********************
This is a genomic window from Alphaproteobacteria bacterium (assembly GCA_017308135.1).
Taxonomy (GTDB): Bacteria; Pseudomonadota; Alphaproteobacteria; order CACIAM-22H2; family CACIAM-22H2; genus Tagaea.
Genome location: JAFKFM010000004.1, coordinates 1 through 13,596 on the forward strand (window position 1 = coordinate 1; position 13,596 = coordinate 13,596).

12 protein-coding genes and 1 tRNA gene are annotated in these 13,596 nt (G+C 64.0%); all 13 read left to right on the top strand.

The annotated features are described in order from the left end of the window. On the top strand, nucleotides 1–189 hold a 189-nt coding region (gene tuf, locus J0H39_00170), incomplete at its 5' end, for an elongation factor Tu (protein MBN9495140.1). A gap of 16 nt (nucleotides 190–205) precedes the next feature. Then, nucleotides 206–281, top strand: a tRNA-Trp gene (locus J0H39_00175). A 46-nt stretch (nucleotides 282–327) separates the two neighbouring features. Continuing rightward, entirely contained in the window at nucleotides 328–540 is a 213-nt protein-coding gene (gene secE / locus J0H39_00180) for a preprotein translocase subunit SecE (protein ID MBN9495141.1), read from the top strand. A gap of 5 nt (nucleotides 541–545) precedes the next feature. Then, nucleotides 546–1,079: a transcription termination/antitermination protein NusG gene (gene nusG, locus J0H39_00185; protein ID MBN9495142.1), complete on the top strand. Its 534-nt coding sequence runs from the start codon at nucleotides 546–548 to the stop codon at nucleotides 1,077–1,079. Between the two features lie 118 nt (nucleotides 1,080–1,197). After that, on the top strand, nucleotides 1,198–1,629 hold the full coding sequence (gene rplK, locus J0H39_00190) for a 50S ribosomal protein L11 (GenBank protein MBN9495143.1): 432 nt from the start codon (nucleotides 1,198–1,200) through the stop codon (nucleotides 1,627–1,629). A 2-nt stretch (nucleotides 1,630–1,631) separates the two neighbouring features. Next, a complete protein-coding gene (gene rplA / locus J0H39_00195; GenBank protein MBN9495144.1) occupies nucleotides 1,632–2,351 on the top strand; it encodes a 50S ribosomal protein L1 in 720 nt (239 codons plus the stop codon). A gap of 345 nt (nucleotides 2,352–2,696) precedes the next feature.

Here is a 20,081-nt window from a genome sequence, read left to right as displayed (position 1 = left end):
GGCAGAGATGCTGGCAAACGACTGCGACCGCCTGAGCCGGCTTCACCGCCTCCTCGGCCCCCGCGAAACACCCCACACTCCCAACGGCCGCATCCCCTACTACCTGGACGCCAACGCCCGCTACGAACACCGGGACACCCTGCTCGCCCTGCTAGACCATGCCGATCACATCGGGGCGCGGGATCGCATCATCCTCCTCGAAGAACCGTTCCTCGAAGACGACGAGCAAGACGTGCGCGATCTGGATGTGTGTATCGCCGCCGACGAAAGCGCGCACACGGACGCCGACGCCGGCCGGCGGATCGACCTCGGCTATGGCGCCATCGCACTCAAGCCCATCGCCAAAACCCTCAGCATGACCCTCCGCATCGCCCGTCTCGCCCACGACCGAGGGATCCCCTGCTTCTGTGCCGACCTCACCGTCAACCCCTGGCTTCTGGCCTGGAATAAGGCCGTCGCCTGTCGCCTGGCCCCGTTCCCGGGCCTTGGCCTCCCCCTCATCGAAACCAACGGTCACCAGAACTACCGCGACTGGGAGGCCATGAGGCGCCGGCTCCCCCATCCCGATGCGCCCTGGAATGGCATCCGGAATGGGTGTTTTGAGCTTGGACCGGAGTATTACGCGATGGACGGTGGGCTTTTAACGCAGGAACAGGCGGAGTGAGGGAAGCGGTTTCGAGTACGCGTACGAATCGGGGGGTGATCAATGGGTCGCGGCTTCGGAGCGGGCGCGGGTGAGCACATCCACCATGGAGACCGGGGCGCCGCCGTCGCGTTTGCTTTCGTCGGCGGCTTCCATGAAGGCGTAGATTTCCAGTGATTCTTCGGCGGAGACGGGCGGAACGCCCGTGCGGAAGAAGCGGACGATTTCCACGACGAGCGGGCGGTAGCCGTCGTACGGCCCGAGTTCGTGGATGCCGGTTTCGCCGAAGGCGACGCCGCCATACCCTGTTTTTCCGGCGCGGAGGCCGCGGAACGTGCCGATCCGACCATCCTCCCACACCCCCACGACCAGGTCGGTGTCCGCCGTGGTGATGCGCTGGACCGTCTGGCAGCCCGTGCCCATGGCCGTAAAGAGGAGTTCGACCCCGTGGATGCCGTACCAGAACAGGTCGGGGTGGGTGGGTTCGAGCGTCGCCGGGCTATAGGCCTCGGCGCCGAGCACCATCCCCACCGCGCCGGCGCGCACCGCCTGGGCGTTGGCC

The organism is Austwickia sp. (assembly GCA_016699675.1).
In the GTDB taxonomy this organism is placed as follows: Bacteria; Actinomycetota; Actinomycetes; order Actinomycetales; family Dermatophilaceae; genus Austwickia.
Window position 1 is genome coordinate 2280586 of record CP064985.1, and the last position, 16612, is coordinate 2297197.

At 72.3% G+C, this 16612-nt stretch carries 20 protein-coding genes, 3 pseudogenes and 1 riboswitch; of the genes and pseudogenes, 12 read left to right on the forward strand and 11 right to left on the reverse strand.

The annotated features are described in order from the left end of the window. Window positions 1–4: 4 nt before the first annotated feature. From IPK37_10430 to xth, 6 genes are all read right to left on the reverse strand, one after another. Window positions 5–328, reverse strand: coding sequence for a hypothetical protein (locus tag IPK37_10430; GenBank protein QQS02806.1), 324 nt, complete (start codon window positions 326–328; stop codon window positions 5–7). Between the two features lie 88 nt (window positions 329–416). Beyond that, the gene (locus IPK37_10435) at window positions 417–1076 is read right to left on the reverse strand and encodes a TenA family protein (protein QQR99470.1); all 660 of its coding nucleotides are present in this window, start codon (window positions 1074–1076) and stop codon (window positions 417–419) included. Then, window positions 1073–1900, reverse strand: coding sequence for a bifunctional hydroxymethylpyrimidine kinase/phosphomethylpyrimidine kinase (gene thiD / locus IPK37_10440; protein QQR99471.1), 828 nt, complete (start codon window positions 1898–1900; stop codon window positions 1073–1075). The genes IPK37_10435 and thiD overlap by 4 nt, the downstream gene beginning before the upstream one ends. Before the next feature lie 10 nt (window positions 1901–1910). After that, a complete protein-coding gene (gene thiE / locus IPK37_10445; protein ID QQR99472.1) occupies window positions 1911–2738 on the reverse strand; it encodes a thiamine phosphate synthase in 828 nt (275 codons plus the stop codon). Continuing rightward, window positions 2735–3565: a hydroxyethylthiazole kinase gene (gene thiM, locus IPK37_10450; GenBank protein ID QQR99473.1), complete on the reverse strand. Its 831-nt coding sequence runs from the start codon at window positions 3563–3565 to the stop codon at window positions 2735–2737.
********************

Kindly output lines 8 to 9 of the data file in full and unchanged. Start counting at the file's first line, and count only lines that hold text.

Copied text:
The organism is Austwickia sp. (assembly GCA_016699675.1).
In the GTDB taxonomy this organism is placed as follows: Bacteria; Actinomycetota; Actinomycetes; order Actinomycetales; family Dermatophilaceae; genus Austwickia.